close   X

8/11/21blog post

5 ways to support your child this school year

After a school year filled with restrictions, changes in teaching styles and fewer social interactions, going back to school this August or September probably never sounded so appealing to so many students.

The COVID-19 pandemic drastically changed the school experience for most children last year, whether they attended remote, hybrid or in-person classes. This year, many schools are reverting to full-day, in-person instruction for all students.

Kids may be eager to get back to normalcy, but they may also be anxious about health and safety issues, whether they fell behind in math or whether old friendships have endured after so much time.

Preparing your child for the upcoming school year requires more than a trip to the store for pencils. This year, kids need to know what to expect as school transitions back to old routines. Being informed will help them prepare emotionally, which can lower their stress levels and help them perform at their best, academically and socially.

Here’s five ways you can help your child prepare for in-person school:

  1. Learn the nitty-gritty details. Find out what COVID-19 protocols will be enforced this year, so your child knows whether or not to expect masks or other precautions. Practice those habits at home the week before school starts.
  2. Talk about feelings. Kids who spent last year at home may be nervous to venture into classrooms. Listen to their concerns. Are they nervous to spend time away from you after a year of togetherness? Are they worried that they won’t make friends? Are they afraid that they’re lagging behind their peers in reading? Reassure your child that you’ll figure out how to overcome challenges together. Don’t focus solely on concerns: Ask your child what they’re excited to experience at school, then keep tabs on their progress.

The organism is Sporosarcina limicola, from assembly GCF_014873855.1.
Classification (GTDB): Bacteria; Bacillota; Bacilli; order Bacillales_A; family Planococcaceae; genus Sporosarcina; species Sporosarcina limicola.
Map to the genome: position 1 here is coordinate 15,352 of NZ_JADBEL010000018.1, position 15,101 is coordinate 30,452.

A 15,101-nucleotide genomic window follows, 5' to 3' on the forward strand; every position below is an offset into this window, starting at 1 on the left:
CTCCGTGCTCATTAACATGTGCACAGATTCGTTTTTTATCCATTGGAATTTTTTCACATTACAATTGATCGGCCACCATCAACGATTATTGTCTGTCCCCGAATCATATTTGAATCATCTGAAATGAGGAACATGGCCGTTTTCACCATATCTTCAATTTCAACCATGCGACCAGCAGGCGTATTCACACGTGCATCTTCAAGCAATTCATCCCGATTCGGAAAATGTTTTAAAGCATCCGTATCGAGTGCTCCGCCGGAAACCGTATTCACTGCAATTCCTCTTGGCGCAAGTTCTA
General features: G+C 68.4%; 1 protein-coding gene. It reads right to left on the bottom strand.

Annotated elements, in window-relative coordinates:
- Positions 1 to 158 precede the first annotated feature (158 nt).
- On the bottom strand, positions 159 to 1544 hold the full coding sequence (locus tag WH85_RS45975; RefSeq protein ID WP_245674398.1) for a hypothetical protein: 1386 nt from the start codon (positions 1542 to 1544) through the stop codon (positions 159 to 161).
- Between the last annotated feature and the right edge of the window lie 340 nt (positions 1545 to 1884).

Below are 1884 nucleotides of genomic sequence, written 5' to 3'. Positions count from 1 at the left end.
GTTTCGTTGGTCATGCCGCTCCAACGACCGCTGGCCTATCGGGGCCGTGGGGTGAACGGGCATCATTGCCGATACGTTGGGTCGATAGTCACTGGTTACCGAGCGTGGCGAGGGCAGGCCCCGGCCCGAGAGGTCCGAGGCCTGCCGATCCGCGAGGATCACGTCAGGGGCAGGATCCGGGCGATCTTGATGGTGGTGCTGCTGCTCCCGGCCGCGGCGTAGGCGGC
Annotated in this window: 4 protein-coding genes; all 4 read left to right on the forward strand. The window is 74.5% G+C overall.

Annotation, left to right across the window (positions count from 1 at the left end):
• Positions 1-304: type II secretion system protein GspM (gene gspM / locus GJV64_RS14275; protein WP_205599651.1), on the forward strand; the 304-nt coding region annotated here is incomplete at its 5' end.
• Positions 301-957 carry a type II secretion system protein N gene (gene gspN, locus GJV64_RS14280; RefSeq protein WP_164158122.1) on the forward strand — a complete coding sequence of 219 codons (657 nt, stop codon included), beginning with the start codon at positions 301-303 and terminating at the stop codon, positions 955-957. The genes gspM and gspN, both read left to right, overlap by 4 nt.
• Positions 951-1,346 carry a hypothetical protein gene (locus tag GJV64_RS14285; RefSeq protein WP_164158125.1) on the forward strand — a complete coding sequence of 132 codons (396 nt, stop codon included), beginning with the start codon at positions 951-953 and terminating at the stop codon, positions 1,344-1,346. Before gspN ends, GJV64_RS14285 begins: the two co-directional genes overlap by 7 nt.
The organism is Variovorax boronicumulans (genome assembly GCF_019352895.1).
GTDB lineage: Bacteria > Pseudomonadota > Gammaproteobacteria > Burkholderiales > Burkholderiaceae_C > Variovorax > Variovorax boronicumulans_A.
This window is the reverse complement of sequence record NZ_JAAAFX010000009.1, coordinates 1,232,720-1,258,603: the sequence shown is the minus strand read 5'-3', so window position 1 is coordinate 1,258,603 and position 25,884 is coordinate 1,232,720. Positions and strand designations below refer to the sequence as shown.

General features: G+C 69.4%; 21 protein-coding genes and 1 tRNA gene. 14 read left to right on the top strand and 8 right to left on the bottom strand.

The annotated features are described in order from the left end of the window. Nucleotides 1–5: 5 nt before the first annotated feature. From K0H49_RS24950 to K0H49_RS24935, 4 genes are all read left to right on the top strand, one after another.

3. Discuss realistic expectations. Did your social butterfly feel starved for companionship last year? Heading to school may be a welcome situation, but it may feel overwhelming. Talk about ways to ease back into old learning habits during class and old social habits during recess and lunch.
  4. Communicate with teachers. Email teachers early about any school-related anxiety that your child may have, including social concerns. If they’re hesitant to return to school after a year at home, a teacher may be willing to seat your child near a friend to make the transition back to the classroom easier.
  5. Make the most of the present. If your child is worried about the school year as a whole, find ways to focus on the present. Spend quality time together talking about school while doing fun activities. Practice mindfulness to help your child relax and appreciate each moment, instead of stressing about the future.

back-to-school countdown calendar

Download our Back-to-School Countdown Calendar for a list of fun activities you and your family can do, leading up to the first day of school. Write in your own ideas in the space provided on the days of the week. Share your ideas by using #OnOurSleeves on social media.

The mission of On Our Sleeves is to provide every community in America access to free, evidence-informed educational resources necessary for breaking stigmas about child mental health and educating families and advocates. For more information, visit

because kids don't wear their thoughts on their sleeves

join the movement partner with us

Kids don’t wear their thoughts on their sleeves. Help us break the stigma and gives kids a voice. Join the movement for children’s mental health.

join now

Are you interested in partnering with Dayton Children's On Our Sleeves to help spread the movement for children's mental health? Send us a message and we will be in touch! 

email us

finding the missing piece

How The Center for the Female Athlete changed the game for Emma.

learn more